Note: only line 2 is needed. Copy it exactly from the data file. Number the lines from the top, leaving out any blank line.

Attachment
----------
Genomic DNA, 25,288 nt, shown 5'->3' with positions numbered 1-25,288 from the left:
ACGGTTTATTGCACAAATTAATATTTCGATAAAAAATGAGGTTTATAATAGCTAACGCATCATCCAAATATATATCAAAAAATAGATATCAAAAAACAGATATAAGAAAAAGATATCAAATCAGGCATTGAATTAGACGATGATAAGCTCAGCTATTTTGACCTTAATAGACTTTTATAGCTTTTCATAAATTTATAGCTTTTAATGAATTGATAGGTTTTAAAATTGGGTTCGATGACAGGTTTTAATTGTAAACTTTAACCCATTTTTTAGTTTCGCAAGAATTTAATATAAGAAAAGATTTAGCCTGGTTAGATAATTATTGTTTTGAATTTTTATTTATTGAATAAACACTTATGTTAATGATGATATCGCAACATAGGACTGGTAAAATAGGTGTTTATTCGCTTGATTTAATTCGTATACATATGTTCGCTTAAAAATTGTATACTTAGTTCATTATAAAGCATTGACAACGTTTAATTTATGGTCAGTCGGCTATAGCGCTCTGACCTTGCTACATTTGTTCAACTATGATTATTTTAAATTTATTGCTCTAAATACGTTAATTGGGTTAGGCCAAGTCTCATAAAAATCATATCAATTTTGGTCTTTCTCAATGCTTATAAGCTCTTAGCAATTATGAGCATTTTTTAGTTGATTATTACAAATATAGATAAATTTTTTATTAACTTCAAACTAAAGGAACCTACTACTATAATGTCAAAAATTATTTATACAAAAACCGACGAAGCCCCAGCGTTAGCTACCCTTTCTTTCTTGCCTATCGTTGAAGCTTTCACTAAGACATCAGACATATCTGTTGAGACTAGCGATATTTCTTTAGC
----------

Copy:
ACGGTTTATTGCACAAATTAATATTTCGATAAAAAATGAGGTTTATAATAGCTAACGCATCATCCAAATATATATCAAAAAATAGATATCAAAAAACAGATATAAGAAAAAGATATCAAATCAGGCATTGAATTAGACGATGATAAGCTCAGCTATTTTGACCTTAATAGACTTTTATAGCTTTTCATAAATTTATAGCTTTTAATGAATTGATAGGTTTTAAAATTGGGTTCGATGACAGGTTTTAATTGTAAACTTTAACCCATTTTTTAGTTTCGCAAGAATTTAATATAAGAAAAGATTTAGCCTGGTTAGATAATTATTGTTTTGAATTTTTATTTATTGAATAAACACTTATGTTAATGATGATATCGCAACATAGGACTGGTAAAATAGGTGTTTATTCGCTTGATTTAATTCGTATACATATGTTCGCTTAAAAATTGTATACTTAGTTCATTATAAAGCATTGACAACGTTTAATTTATGGTCAGTCGGCTATAGCGCTCTGACCTTGCTACATTTGTTCAACTATGATTATTTTAAATTTATTGCTCTAAATACGTTAATTGGGTTAGGCCAAGTCTCATAAAAATCATATCAATTTTGGTCTTTCTCAATGCTTATAAGCTCTTAGCAATTATGAGCATTTTTTAGTTGATTATTACAAATATAGATAAATTTTTTATTAACTTCAAACTAAAGGAACCTACTACTATAATGTCAAAAATTATTTATACAAAAACCGACGAAGCCCCAGCGTTAGCTACCCTTTCTTTCTTGCCTATCGTTGAAGCTTTCACTAAGACATCAGACATATCTGTTGAGACTAGCGATATTTCTTTAGC